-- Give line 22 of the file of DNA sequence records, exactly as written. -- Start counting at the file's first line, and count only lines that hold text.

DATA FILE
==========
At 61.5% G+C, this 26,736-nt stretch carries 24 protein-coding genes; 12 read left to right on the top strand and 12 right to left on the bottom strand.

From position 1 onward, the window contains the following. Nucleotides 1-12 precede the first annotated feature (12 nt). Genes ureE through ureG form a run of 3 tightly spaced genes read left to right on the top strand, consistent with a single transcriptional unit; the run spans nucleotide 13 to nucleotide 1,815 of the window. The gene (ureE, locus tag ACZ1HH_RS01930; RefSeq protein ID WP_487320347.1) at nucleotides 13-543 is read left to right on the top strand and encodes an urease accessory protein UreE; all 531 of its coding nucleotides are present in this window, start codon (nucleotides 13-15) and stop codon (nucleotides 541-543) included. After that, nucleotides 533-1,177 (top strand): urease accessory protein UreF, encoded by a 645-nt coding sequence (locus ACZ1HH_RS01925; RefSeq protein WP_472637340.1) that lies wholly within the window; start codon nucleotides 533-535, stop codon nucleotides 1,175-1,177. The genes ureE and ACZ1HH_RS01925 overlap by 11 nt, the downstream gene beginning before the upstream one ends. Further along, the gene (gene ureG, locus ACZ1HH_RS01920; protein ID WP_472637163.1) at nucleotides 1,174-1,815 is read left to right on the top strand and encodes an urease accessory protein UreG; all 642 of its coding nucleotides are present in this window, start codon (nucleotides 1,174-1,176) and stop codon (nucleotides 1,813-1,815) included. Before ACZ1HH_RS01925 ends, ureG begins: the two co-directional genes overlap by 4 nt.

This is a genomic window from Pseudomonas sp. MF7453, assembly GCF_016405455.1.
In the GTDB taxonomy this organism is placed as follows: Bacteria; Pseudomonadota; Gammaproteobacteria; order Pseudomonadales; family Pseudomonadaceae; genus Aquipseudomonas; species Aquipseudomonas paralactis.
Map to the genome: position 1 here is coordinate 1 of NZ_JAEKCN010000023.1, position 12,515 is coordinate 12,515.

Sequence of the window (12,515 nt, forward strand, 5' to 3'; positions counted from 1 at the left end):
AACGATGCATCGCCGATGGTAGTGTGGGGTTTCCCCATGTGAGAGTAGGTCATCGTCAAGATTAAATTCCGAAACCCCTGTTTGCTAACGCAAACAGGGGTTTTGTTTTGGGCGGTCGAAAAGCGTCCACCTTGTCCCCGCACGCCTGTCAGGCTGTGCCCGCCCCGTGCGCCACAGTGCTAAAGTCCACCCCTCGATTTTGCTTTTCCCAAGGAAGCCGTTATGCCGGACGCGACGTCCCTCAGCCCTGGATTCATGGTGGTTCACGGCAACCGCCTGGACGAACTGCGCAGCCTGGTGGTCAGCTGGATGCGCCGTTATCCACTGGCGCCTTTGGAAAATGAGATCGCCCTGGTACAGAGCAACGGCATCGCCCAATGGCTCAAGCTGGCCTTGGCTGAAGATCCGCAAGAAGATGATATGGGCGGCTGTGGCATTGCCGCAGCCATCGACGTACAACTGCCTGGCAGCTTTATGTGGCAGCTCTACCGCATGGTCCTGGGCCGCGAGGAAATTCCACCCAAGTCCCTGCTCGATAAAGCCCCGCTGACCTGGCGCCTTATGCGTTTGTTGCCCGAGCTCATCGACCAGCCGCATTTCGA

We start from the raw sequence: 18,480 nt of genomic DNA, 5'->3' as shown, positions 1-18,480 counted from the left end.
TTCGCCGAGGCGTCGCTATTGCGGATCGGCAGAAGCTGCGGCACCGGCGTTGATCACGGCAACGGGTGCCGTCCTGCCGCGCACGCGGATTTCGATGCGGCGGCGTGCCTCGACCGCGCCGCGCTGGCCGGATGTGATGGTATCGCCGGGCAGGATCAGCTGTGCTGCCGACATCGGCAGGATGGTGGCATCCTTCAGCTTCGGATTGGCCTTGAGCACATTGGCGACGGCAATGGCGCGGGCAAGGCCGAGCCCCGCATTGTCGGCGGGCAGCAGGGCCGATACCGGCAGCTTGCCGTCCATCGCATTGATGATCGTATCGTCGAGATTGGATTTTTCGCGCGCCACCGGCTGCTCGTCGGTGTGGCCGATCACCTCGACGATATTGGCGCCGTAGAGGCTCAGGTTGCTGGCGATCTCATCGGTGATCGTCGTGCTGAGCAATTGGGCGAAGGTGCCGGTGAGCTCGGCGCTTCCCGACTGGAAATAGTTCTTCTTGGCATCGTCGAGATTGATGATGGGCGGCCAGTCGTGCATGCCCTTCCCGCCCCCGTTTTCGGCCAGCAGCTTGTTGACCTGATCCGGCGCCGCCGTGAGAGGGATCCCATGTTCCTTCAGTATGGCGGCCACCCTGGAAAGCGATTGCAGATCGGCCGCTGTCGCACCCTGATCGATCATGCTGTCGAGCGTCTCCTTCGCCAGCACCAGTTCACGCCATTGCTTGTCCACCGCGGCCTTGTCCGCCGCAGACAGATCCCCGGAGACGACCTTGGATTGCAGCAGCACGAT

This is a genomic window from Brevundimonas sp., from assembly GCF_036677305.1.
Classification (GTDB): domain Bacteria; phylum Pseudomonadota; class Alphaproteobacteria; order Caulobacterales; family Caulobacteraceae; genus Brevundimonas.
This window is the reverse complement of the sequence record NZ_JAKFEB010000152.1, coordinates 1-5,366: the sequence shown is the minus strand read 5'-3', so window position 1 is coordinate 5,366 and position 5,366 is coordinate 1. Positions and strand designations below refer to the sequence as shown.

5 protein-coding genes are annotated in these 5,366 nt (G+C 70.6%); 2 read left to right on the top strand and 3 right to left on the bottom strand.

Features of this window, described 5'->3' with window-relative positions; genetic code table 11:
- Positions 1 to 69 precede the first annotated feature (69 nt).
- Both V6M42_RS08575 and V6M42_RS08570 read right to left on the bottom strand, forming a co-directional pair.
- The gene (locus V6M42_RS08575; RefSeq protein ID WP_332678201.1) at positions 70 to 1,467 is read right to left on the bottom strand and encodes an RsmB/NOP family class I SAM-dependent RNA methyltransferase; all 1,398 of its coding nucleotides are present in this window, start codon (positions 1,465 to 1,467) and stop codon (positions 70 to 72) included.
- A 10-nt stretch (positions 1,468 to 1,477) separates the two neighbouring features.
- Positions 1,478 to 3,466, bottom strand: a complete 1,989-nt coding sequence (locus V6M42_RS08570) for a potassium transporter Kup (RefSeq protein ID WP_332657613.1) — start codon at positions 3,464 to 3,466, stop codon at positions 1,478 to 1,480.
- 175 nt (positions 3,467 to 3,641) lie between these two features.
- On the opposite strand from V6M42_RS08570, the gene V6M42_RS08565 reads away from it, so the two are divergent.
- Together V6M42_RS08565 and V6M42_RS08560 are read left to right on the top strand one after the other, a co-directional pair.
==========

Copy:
- Together V6M42_RS08565 and V6M42_RS08560 are read left to right on the top strand one after the other, a co-directional pair.